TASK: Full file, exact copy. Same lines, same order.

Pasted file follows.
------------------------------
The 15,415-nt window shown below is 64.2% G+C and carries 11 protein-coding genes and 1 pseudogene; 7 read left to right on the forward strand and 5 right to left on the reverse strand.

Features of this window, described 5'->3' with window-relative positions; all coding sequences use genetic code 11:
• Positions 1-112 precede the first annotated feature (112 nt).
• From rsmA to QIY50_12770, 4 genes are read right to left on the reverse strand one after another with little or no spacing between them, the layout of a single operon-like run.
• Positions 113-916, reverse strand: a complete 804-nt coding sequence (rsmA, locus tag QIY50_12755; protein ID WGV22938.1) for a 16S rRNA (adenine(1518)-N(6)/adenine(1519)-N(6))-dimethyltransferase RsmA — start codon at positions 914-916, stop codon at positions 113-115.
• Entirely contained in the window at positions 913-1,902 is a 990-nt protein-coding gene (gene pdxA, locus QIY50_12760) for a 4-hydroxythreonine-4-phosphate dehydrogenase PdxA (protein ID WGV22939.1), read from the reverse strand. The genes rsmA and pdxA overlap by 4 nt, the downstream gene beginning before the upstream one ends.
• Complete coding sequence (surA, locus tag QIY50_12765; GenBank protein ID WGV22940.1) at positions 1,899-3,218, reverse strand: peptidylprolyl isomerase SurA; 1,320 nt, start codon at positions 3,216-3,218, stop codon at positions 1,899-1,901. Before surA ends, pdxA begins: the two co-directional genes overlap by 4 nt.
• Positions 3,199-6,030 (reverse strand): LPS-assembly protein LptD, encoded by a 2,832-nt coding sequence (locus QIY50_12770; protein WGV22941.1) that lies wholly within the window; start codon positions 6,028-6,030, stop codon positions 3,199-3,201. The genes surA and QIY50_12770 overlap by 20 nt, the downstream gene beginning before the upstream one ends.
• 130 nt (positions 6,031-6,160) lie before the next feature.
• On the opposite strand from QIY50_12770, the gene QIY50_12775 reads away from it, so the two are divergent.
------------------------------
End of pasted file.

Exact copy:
The 15,415-nt window shown below is 64.2% G+C and carries 11 protein-coding genes and 1 pseudogene; 7 read left to right on the forward strand and 5 right to left on the reverse strand.

Features of this window, described 5'->3' with window-relative positions; all coding sequences use genetic code 11:
• Positions 1-112 precede the first annotated feature (112 nt).
• From rsmA to QIY50_12770, 4 genes are read right to left on the reverse strand one after another with little or no spacing between them, the layout of a single operon-like run.
• Positions 113-916, reverse strand: a complete 804-nt coding sequence (rsmA, locus tag QIY50_12755; protein ID WGV22938.1) for a 16S rRNA (adenine(1518)-N(6)/adenine(1519)-N(6))-dimethyltransferase RsmA — start codon at positions 914-916, stop codon at positions 113-115.
• Entirely contained in the window at positions 913-1,902 is a 990-nt protein-coding gene (gene pdxA, locus QIY50_12760) for a 4-hydroxythreonine-4-phosphate dehydrogenase PdxA (protein ID WGV22939.1), read from the reverse strand. The genes rsmA and pdxA overlap by 4 nt, the downstream gene beginning before the upstream one ends.
• Complete coding sequence (surA, locus tag QIY50_12765; GenBank protein ID WGV22940.1) at positions 1,899-3,218, reverse strand: peptidylprolyl isomerase SurA; 1,320 nt, start codon at positions 3,216-3,218, stop codon at positions 1,899-1,901. Before surA ends, pdxA begins: the two co-directional genes overlap by 4 nt.
• Positions 3,199-6,030 (reverse strand): LPS-assembly protein LptD, encoded by a 2,832-nt coding sequence (locus QIY50_12770; protein WGV22941.1) that lies wholly within the window; start codon positions 6,028-6,030, stop codon positions 3,199-3,201. The genes surA and QIY50_12770 overlap by 20 nt, the downstream gene beginning before the upstream one ends.
• 130 nt (positions 6,031-6,160) lie before the next feature.
• On the opposite strand from QIY50_12770, the gene QIY50_12775 reads away from it, so the two are divergent.